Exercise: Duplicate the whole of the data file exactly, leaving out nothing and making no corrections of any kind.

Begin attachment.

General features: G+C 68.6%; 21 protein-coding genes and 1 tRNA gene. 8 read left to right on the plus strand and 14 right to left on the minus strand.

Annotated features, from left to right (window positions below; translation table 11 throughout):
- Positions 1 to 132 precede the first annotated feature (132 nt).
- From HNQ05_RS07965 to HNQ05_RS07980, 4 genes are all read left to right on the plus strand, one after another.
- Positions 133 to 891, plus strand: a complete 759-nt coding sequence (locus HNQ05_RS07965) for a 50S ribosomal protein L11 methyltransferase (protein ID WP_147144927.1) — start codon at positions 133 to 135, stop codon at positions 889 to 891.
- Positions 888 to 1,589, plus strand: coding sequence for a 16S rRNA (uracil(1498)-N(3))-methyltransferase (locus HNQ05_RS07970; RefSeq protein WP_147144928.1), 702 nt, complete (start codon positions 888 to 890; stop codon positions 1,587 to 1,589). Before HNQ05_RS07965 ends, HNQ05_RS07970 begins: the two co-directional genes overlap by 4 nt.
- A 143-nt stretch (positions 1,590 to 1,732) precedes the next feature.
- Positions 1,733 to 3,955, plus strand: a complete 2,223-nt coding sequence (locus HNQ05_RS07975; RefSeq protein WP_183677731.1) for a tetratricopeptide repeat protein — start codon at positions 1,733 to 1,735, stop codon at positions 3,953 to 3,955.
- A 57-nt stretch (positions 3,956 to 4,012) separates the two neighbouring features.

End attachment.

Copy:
General features: G+C 68.6%; 21 protein-coding genes and 1 tRNA gene. 8 read left to right on the plus strand and 14 right to left on the minus strand.

Annotated features, from left to right (window positions below; translation table 11 throughout):
- Positions 1 to 132 precede the first annotated feature (132 nt).
- From HNQ05_RS07965 to HNQ05_RS07980, 4 genes are all read left to right on the plus strand, one after another.
- Positions 133 to 891, plus strand: a complete 759-nt coding sequence (locus HNQ05_RS07965) for a 50S ribosomal protein L11 methyltransferase (protein ID WP_147144927.1) — start codon at positions 133 to 135, stop codon at positions 889 to 891.
- Positions 888 to 1,589, plus strand: coding sequence for a 16S rRNA (uracil(1498)-N(3))-methyltransferase (locus HNQ05_RS07970; RefSeq protein WP_147144928.1), 702 nt, complete (start codon positions 888 to 890; stop codon positions 1,587 to 1,589). Before HNQ05_RS07965 ends, HNQ05_RS07970 begins: the two co-directional genes overlap by 4 nt.
- A 143-nt stretch (positions 1,590 to 1,732) precedes the next feature.
- Positions 1,733 to 3,955, plus strand: a complete 2,223-nt coding sequence (locus HNQ05_RS07975; RefSeq protein WP_183677731.1) for a tetratricopeptide repeat protein — start codon at positions 1,733 to 1,735, stop codon at positions 3,953 to 3,955.
- A 57-nt stretch (positions 3,956 to 4,012) separates the two neighbouring features.